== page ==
The importance of developing compassion in psychiatric nursing
As a psychiatric nurse, one needs to have a lot of skills. Now, most of those skills can be easily learned in school, but there is one that requires a bit more work to develop. That is the skill of empathy. Compassion can be a very valuable skill for people in the medical field, but for those in the psychiatric world especially.
In the field of psychiatric care, nurses will primarily be dealing with mental illness. That can be a very emotional field for the patients. Whether they have been suffering for years under the weight or anxiety or depression, have been dealing with disorders that have affected their relationships, or are dealing with issues that have plagued them their entire lives, they are likely going to be very emotional about how they are dealing with these problems.
Having some much-needed compassion when it comes to dealing with them can be extremely helpful for both the nurse and the patient. Here is what one needs to know about why compassion is so useful, and what one can do to start developing some of their own.
What is compassion in the medical industry?
For many people, compassion and empathy are the same thing. While that is not always true, both are two sides of the same coin. Empathy is when we are aware of what other people are feeling and how we understand it. Compassion is when we have sympathy and a desire to help others who need our help.
For example, if someone close has lost a family member, empathy would be knowing that they are sad due to the loss. Compassion would be the action of sitting with them and talking with them about their loss. The conversation will help them feel better and might help ease the pain they are feeling. Compassion can also make one feel powerful, because in the face of negative emotions or scenarios, it can sometimes be incredibly hard to help out.
For psychiatric care, if someone comes into an office suffering from depression then a nurse needs to have both empathy and compassion for them. For example, empathy would be understanding the pain they are feeling as if it were their own. They might be able to sympathize with the effects the terrible depression has had on their lives and the constant struggle they are going through.
Having compassion means wanting to help a patient get out of that dark place. Anything a nurse can do to ease the pain or give the patient the skills to overcome their own demons is compassionate in nature, and having true compassion means listening and ensuring the patient feels heard.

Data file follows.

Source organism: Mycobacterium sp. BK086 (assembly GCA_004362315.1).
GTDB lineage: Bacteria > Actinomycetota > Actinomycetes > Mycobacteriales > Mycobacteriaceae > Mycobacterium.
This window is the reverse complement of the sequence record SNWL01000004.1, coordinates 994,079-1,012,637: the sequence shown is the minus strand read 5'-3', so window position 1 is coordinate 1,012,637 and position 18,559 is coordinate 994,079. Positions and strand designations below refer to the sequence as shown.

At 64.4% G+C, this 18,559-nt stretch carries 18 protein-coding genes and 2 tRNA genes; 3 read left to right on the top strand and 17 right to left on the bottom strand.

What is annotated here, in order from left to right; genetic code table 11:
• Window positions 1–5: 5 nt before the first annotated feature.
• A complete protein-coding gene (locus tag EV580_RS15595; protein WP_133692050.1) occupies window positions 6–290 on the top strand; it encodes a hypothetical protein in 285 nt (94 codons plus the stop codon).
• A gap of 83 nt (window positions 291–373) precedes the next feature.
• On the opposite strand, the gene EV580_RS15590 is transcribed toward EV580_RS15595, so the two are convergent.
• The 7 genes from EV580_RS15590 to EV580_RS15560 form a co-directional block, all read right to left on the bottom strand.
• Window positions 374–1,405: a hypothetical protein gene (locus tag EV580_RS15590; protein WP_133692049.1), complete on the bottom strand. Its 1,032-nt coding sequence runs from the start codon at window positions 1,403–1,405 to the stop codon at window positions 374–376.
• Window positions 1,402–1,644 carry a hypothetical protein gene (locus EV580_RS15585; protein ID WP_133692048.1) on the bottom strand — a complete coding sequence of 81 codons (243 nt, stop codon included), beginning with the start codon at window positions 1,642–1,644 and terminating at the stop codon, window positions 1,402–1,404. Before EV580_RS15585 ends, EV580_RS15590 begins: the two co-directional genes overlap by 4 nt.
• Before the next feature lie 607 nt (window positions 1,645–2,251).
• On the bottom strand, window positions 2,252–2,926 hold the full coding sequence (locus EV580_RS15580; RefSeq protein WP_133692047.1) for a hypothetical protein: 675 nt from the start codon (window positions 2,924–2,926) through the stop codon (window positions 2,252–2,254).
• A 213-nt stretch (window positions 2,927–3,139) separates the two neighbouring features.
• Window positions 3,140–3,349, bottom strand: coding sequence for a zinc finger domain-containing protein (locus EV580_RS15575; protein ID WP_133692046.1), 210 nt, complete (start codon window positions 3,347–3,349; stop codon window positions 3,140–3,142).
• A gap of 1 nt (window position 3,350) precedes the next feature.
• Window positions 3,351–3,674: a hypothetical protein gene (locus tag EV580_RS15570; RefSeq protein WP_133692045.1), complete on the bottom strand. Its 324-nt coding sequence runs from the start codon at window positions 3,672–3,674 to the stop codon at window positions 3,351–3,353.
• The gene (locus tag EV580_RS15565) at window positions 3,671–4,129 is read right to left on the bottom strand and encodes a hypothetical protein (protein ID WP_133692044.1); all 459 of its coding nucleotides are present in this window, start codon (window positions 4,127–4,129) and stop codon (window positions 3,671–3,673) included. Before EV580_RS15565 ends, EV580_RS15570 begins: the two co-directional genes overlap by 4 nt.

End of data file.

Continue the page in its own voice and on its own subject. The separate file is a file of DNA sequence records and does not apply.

For many people, they find that they have more compassion and empathy if they can relate to the problem the other person is going through. For example, if a healthcare professional has personal experience with depression, it can be easier to show compassion to patients with depression. This is because it is very likely they have experience with what they are going through and they understand the pain they are feeling.
That being said, one does not need to have gone through what a patient has gone through in order to have empathy for them — nurses can still be aware of how patients feel and why without having gone through the same situation themselves.
Tips for starting to have compassion for others
Nurses can start by using empathy as a base, but if they really want to start having compassion for their patients they need to focus on putting them first. It can be extremely easy, especially as a psychiatric nurse, to see symptoms and start to put patients into various boxes. They can simply start to see depression, anxiety, eating disorders, and more, and then start prescribing patients’ medication and other treatments without ever really getting to know the patient.
Even if a nurse has 20 patients who are all suffering from the same type of generalized anxiety, they all cannot and should not be treated the same. One needs to take the time to understand the story behind the anxiety, the scenarios that trigger anxiety attacks, and the various personal issues that make every single patient different.
It does not matter what is similar about them and their cases, nurses must make sure that they document the differences, because that is what is going to help with treating them better. Additionally, understanding those differences means that nurses can better empathize with the patients.
Patient focused care can seem difficult for many nurses to get comfortable with because it is easy for the nurses to state that they know more than the patients do. However, keeping the care patient centered allows for the patients to take the power into their own hands and really feel like they are being listened to.
Speaking of being listened to, many patients who speak about mental health disorders quickly find themselves being hammered with well-meaning advice that might work for others but might not work for them.
With the world of mental health being so massive and people wanting to help those they love who are struggling, it is pretty easy to find information and present it to someone who is suffering in order to help them out. However, most of the information might be incorrect, might not work for the person, or the information might work but the person suffering does not have the energy or capacity to absorb it right now.
If a patient goes to a psychiatric nurse and starts talking about their problems, the nurse needs to practice active listening. They should not be afraid to guide the conversation along and maybe ask a few clarifying questions, but for the most part, the patient should be doing the majority of the talking.